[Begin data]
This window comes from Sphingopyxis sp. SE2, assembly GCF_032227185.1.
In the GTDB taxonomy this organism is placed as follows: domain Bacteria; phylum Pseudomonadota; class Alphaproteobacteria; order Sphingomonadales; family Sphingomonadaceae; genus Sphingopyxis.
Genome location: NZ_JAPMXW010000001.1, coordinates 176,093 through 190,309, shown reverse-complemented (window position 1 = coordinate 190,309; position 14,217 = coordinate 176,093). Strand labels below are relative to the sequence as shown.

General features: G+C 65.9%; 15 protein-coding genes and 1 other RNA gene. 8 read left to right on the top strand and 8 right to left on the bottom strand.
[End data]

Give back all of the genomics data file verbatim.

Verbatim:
This window comes from Sphingopyxis sp. SE2, assembly GCF_032227185.1.
In the GTDB taxonomy this organism is placed as follows: domain Bacteria; phylum Pseudomonadota; class Alphaproteobacteria; order Sphingomonadales; family Sphingomonadaceae; genus Sphingopyxis.
Genome location: NZ_JAPMXW010000001.1, coordinates 176,093 through 190,309, shown reverse-complemented (window position 1 = coordinate 190,309; position 14,217 = coordinate 176,093). Strand labels below are relative to the sequence as shown.

General features: G+C 65.9%; 15 protein-coding genes and 1 other RNA gene. 8 read left to right on the top strand and 8 right to left on the bottom strand.